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  6. Our asses may be related. :) It's funny you should post this because when I was having the most problems I kept trying to do more hip opening exercises, and while it felt somewhat good I think it was only aggravating things. Mine has been pretty good but just the last couple of days I've felt these little twinges. I think it is time for a visit to the chiro.

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  7. Yup, just like with running (or anything) people will get too type A about it.

    My sister in law overdid the yoga (which she has been doing for decades) and ruptured a disk. Not good.

    As you get older you need to notch back what you do...sometimes hard for people to face but the muscles do get stiffer and the disks dry out...gotta take care!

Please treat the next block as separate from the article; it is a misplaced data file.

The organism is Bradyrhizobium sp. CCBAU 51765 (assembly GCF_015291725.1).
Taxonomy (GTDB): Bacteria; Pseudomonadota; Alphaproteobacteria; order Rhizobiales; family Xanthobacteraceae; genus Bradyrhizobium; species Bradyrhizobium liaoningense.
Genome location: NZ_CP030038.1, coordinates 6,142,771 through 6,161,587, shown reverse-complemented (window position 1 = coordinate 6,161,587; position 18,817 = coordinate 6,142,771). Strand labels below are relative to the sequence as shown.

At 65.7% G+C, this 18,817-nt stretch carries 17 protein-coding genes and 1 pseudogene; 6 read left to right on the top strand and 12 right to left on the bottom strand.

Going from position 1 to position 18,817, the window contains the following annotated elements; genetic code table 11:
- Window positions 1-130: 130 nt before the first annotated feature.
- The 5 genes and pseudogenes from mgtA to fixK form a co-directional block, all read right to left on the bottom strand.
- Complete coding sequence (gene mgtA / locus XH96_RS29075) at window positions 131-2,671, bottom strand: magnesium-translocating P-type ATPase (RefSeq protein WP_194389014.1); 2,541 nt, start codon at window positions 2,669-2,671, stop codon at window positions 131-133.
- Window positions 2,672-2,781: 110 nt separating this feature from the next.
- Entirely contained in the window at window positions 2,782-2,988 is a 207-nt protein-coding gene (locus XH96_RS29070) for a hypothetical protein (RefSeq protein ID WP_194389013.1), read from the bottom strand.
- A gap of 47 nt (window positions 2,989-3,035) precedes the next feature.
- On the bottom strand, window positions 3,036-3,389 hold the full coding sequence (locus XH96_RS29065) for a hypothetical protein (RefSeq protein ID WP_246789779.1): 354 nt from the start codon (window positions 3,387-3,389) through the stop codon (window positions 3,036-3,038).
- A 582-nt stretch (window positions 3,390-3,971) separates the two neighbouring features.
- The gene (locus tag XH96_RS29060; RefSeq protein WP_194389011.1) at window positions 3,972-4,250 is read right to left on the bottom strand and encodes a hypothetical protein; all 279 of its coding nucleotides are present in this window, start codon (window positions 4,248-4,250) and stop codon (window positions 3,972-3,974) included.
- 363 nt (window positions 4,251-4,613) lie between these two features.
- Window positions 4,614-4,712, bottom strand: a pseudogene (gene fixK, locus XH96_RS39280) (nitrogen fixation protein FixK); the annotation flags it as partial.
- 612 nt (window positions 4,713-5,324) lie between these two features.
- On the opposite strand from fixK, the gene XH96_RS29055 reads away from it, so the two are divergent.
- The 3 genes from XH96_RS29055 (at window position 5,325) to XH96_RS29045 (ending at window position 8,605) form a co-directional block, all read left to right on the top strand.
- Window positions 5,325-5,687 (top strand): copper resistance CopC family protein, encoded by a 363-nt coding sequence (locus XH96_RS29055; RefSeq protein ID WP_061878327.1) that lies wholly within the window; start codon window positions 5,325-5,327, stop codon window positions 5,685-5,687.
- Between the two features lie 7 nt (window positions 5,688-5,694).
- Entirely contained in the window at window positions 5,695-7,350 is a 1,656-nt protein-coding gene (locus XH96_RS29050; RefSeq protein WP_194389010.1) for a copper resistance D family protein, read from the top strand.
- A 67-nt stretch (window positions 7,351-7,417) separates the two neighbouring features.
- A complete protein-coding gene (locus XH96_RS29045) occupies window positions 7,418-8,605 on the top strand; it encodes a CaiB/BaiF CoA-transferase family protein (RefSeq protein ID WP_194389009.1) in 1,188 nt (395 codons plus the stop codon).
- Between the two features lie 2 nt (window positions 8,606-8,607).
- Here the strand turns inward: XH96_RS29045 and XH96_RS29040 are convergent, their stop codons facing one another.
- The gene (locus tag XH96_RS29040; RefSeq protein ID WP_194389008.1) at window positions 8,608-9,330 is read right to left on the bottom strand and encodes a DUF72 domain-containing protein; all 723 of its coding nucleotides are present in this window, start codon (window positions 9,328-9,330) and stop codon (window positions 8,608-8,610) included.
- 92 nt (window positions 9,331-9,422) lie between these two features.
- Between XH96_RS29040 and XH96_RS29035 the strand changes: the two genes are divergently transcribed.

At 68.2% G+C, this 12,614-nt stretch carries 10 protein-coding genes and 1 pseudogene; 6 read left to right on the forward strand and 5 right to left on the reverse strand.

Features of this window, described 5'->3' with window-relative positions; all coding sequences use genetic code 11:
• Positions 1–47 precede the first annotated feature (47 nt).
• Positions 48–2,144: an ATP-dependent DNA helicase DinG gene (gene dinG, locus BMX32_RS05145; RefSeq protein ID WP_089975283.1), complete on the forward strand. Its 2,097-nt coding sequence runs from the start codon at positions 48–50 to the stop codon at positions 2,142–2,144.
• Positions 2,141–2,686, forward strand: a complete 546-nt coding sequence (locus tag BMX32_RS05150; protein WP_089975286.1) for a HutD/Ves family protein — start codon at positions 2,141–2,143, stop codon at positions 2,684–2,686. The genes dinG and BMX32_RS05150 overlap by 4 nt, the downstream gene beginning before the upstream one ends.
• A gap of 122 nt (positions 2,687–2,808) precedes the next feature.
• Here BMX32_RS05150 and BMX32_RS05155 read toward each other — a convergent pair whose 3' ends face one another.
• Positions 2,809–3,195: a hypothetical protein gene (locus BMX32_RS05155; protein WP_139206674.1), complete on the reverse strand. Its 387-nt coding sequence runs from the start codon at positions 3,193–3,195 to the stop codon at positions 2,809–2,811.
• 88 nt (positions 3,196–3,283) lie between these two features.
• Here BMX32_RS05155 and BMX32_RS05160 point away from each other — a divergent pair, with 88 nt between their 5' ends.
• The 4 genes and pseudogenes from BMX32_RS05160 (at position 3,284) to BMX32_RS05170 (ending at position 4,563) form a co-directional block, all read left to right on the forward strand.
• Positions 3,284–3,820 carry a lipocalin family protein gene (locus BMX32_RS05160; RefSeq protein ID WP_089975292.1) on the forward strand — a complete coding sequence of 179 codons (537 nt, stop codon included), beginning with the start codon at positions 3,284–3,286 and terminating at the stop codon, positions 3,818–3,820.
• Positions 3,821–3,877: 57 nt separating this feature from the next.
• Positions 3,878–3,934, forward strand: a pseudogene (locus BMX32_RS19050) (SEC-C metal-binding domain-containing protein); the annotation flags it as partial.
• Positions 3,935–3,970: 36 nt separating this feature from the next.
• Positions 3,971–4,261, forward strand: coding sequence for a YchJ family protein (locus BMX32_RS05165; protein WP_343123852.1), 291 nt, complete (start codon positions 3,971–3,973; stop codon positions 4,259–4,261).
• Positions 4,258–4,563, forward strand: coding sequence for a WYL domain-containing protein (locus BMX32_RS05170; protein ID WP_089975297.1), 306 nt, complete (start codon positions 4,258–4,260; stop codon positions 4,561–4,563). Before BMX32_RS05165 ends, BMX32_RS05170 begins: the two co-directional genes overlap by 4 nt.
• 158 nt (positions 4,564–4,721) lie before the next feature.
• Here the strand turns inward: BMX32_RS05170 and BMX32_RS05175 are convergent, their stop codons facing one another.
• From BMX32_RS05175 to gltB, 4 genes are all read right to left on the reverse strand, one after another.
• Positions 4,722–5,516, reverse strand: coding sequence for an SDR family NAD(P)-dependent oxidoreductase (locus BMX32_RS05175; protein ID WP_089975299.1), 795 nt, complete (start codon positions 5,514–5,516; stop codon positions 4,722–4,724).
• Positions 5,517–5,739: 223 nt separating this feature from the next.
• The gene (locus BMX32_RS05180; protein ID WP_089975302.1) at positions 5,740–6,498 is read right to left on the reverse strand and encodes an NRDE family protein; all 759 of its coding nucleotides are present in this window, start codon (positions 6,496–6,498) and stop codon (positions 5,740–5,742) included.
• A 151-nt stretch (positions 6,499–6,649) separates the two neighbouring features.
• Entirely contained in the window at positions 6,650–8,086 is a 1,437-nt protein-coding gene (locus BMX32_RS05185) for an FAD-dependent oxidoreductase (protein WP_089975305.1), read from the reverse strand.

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  8. I'll be curious what comes out of your new PT visits. I too have struggled with left ass cheek pain for months. PT seemed to help for a day or two, but then I was right back to where I started. Next week I go to see a chiropractor for the first time (my doctor thinks there may be more to this than just piriformis syndrome). Keep us posted...I love this blog!

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  9. Listen, I just couldn't get past the Howard Hughes nails on that damn rodent. I always think I should do yoga, but I can't keep my mind from wandering everywhere and I can't relax because I'm worried I'll rip a huge fart.